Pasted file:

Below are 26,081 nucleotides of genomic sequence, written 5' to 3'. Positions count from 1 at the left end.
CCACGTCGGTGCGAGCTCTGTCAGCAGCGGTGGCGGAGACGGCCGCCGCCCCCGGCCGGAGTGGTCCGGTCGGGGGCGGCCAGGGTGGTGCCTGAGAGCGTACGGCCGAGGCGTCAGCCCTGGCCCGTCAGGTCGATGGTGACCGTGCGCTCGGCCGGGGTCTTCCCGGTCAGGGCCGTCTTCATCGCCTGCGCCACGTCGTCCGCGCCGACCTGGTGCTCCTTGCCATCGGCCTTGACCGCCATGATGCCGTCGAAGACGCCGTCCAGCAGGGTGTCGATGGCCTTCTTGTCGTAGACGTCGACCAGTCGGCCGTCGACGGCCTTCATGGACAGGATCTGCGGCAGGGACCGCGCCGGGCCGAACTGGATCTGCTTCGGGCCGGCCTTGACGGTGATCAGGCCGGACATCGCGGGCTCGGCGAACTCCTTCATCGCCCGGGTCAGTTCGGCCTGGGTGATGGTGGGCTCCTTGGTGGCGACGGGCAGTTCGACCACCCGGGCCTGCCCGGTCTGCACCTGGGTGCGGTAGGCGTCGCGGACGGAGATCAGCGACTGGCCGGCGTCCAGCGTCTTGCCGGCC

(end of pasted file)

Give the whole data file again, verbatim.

Below are 26,081 nucleotides of genomic sequence, written 5' to 3'. Positions count from 1 at the left end.
CCACGTCGGTGCGAGCTCTGTCAGCAGCGGTGGCGGAGACGGCCGCCGCCCCCGGCCGGAGTGGTCCGGTCGGGGGCGGCCAGGGTGGTGCCTGAGAGCGTACGGCCGAGGCGTCAGCCCTGGCCCGTCAGGTCGATGGTGACCGTGCGCTCGGCCGGGGTCTTCCCGGTCAGGGCCGTCTTCATCGCCTGCGCCACGTCGTCCGCGCCGACCTGGTGCTCCTTGCCATCGGCCTTGACCGCCATGATGCCGTCGAAGACGCCGTCCAGCAGGGTGTCGATGGCCTTCTTGTCGTAGACGTCGACCAGTCGGCCGTCGACGGCCTTCATGGACAGGATCTGCGGCAGGGACCGCGCCGGGCCGAACTGGATCTGCTTCGGGCCGGCCTTGACGGTGATCAGGCCGGACATCGCGGGCTCGGCGAACTCCTTCATCGCCCGGGTCAGTTCGGCCTGGGTGATGGTGGGCTCCTTGGTGGCGACGGGCAGTTCGACCACCCGGGCCTGCCCGGTCTGCACCTGGGTGCGGTAGGCGTCGCGGACGGAGATCAGCGACTGGCCGGCGTCCAGCGTCTTGCCGGCC